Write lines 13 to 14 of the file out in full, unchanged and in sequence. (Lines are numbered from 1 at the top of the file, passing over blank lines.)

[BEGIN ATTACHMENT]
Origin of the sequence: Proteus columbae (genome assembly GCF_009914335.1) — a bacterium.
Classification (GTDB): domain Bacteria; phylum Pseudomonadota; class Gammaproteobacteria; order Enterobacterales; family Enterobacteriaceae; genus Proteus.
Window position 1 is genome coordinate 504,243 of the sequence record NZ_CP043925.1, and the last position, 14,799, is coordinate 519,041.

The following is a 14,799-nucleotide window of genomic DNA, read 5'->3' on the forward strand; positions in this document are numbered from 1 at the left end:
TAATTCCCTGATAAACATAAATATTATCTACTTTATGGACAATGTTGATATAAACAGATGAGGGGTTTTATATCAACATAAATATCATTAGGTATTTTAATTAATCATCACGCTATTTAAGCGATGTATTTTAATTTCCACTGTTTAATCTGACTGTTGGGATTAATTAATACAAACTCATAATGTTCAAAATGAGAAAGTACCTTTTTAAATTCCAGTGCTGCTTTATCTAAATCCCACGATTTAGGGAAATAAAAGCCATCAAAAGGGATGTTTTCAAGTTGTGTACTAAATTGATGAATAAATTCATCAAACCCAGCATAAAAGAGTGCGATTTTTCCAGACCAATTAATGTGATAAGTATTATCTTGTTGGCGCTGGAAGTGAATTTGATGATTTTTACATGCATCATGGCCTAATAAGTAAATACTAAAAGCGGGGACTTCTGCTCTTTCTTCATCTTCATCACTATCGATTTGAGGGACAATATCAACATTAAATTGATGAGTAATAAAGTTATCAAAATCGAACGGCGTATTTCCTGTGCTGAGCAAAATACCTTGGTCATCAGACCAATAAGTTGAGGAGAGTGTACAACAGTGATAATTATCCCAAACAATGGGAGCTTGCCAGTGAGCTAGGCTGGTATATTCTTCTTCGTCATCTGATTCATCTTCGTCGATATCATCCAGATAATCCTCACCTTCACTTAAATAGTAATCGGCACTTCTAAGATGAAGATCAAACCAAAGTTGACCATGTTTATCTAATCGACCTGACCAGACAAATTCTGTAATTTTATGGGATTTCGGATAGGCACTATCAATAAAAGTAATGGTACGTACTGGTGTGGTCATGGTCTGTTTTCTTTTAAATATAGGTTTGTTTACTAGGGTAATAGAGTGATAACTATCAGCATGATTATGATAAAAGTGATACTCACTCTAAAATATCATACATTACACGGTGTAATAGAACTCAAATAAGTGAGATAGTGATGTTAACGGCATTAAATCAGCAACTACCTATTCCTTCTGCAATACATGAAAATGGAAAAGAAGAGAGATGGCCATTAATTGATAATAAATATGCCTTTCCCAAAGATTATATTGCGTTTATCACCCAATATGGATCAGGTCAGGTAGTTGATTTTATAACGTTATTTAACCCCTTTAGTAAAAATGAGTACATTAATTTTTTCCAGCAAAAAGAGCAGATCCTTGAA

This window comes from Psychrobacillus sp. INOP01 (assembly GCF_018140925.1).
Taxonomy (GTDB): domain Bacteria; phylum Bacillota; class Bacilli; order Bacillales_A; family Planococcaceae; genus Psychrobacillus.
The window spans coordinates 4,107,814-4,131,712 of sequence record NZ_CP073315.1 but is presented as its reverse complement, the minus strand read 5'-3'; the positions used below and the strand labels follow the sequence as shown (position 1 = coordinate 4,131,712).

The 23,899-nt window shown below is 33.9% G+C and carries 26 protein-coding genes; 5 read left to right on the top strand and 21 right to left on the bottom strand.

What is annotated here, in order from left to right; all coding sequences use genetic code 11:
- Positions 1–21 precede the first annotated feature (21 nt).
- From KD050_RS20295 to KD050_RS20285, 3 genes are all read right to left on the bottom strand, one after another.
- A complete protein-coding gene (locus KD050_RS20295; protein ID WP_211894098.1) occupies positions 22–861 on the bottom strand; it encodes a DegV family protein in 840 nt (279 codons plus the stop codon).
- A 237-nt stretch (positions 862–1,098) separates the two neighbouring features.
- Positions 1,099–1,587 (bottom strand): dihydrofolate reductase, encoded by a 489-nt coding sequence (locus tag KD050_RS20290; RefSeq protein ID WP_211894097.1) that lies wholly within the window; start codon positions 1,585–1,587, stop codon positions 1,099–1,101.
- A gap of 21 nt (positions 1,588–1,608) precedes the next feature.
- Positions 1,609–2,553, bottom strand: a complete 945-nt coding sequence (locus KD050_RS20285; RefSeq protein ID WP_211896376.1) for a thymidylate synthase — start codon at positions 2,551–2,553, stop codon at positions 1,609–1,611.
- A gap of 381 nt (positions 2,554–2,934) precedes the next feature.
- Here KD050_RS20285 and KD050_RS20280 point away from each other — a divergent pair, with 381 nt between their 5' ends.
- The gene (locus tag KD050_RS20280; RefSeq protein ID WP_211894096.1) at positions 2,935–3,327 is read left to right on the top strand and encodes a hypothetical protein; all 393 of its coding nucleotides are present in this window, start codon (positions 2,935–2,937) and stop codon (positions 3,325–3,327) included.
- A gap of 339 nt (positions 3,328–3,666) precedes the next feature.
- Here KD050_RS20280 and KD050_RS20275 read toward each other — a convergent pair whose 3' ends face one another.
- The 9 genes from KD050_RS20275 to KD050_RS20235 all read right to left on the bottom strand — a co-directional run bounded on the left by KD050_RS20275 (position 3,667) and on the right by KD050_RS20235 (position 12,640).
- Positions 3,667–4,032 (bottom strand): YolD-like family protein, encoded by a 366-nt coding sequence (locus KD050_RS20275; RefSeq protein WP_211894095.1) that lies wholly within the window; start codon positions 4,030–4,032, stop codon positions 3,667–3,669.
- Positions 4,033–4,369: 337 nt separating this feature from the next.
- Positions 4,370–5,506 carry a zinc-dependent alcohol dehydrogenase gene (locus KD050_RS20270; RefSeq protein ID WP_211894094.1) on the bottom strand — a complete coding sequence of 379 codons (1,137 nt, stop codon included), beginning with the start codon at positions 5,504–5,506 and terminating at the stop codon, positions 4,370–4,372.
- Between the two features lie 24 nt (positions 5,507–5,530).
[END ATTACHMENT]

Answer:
- A complete protein-coding gene (locus KD050_RS20295; protein ID WP_211894098.1) occupies positions 22–861 on the bottom strand; it encodes a DegV family protein in 840 nt (279 codons plus the stop codon).
- A 237-nt stretch (positions 862–1,098) separates the two neighbouring features.